So we can see that “idolfood” is actually much more than a thing indifferent. It’s a big danger. You’ll remember that last week I said 1 Cor. 8-10 is one sustained argument. When we get to 1 Cor. 10, we see that idolatry is the main worry. Paul’s whole point in retelling the Exodus story is to remind us of the danger of idolatry:
Now these things became our examples, to the intent that we should not lust after evil things as they also lusted. And do not become idolaters as were some of them… Now all these things happened to them as examples, and they were written for our admonition, upon whom the ends of the ages have come. Therefore let him who thinks he stands take heed lest he fall… Therefore, my beloved, flee from idolatry. (1 Cor. 10:6-7, 11-12, 14)
And what is the idolatry that Paul believes the Corinthians are in danger of falling into? It’s the eating of idolfood. That’s why Paul goes on to warn against eating the food from the altar of the idols. Listen to what else he says in chapter 10:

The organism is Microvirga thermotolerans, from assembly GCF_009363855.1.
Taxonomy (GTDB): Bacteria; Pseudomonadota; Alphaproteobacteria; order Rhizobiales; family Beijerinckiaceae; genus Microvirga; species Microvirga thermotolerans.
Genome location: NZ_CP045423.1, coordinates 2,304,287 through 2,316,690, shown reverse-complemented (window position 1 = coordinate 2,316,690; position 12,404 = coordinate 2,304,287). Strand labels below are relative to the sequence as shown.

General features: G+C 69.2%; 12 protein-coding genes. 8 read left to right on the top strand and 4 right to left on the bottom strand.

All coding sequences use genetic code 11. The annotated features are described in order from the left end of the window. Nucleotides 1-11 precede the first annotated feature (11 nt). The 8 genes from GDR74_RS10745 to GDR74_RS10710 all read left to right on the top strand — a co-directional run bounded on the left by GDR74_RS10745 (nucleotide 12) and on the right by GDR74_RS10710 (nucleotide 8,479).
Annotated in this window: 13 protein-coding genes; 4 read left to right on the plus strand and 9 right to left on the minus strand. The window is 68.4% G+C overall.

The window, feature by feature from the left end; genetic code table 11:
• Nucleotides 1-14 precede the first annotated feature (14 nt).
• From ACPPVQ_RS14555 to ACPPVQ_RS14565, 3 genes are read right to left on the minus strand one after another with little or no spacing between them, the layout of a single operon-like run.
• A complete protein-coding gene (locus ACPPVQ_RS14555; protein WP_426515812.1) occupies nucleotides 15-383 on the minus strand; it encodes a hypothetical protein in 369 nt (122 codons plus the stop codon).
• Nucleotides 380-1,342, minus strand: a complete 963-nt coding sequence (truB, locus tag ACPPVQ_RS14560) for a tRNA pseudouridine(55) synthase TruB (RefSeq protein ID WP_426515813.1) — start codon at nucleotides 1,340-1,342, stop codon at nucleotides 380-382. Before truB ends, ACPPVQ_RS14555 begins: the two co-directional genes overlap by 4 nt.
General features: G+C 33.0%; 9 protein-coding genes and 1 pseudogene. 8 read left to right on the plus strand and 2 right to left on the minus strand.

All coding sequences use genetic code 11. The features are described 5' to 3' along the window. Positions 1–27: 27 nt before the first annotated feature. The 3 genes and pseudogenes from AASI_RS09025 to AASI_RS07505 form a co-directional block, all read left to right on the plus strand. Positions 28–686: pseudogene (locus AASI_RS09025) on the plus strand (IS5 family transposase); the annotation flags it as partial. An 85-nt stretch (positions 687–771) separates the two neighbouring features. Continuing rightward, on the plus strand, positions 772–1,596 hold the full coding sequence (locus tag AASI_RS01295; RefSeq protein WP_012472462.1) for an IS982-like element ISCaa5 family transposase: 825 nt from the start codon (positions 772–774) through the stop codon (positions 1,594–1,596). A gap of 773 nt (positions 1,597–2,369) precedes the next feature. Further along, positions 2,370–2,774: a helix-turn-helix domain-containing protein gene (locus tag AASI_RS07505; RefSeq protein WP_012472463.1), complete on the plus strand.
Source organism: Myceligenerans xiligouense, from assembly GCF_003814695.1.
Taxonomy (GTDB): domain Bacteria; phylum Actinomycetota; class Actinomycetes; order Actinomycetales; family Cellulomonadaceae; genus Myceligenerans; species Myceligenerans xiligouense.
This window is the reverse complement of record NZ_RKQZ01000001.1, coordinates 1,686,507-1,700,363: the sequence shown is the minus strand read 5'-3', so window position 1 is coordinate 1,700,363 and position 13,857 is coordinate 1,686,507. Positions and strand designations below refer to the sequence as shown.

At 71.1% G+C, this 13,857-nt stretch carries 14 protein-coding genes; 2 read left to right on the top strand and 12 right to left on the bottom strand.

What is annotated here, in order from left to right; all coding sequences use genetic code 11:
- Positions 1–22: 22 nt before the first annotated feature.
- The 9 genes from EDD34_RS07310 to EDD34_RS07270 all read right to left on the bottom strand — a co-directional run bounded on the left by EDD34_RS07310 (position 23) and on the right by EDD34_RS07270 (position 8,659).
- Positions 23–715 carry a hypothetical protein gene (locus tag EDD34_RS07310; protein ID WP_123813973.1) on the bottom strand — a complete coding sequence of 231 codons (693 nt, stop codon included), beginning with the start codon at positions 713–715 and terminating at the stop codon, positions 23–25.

Are not those who eat of the sacrifices partakers of the altar? What am I saying then? That an idol is anything, or what is offered to idols is anything? Rather, that the things which the Gentiles sacrifice they sacrifice to demons and not to God, and I do not want you to have fellowship with demons. You cannot drink the cup of the Lord and the cup of demons; you cannot partake of the Lord’s table and of the table of demons. Or do we provoke the Lord to jealousy? Are we stronger than He? (1 Cor. 10:18-22)
You see, eating the idolfood is so dangerous that Paul says it is a “fellowship” or “communion” with demons. Eating the idolfood is morally equivalent to idolatry because it requires you to fellowship with demons. Paul says that this sin will provoke the Lord to jealousy, and if we do it, we will fall, just like Israel fell in the wilderness.
So as we said, Paul really has two arguments going on at the same time. The eating of food, in general, falls under Christian liberty, and you should make your decisions based upon how it will affect the people around you. Eating idolfood, however, is always bad, and Paul says that we must not do it.